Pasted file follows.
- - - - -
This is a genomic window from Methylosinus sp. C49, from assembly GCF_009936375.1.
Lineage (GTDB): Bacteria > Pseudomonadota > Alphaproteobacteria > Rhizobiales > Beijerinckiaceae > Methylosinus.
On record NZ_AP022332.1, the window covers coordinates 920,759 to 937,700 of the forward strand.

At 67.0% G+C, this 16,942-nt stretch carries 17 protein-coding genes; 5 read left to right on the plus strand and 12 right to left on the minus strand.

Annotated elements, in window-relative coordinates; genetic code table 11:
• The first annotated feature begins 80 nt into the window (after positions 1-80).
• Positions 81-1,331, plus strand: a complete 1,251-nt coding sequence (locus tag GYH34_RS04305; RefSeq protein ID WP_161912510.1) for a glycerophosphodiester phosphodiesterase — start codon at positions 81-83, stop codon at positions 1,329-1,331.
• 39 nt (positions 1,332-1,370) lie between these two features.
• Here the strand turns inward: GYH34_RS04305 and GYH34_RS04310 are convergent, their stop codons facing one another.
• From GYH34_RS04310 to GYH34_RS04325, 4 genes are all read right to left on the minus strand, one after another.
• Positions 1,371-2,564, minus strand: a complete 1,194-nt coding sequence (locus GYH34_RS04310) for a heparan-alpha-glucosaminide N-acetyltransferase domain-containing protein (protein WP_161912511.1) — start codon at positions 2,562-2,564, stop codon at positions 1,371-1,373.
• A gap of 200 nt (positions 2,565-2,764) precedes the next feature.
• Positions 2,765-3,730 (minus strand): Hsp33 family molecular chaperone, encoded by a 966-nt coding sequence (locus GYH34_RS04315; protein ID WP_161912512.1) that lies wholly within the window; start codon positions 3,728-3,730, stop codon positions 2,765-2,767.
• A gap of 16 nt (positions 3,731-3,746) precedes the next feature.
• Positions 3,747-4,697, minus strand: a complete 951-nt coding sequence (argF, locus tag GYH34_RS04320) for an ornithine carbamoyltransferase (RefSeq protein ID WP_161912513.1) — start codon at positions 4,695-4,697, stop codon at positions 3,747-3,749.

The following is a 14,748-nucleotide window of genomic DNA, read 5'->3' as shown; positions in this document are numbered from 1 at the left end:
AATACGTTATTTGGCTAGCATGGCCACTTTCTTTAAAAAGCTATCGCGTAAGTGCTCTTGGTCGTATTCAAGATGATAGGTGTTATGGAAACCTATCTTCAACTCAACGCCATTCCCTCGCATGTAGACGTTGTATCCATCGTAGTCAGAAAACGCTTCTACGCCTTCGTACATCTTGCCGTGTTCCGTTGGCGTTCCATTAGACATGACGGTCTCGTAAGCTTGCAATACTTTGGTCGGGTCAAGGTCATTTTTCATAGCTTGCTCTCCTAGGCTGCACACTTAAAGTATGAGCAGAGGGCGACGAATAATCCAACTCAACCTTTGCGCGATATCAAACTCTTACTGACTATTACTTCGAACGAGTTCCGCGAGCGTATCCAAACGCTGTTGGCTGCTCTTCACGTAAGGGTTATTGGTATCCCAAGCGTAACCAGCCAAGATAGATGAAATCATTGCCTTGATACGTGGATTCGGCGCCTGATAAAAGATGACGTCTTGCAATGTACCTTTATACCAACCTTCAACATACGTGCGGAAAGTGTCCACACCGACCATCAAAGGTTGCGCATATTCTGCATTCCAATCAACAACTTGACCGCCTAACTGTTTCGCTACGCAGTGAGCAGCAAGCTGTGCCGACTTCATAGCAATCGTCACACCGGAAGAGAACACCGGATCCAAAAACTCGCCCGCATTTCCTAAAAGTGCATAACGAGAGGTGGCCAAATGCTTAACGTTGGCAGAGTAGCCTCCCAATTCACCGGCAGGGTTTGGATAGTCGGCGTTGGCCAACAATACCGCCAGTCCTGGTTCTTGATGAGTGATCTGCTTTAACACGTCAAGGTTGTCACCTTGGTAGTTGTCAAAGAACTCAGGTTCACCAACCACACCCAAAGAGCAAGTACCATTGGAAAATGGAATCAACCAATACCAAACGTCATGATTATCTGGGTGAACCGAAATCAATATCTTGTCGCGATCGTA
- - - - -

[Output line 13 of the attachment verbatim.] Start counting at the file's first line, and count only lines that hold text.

• Positions 2,765-3,730 (minus strand): Hsp33 family molecular chaperone, encoded by a 966-nt coding sequence (locus GYH34_RS04315; protein ID WP_161912512.1) that lies wholly within the window; start codon positions 3,728-3,730, stop codon positions 2,765-2,767.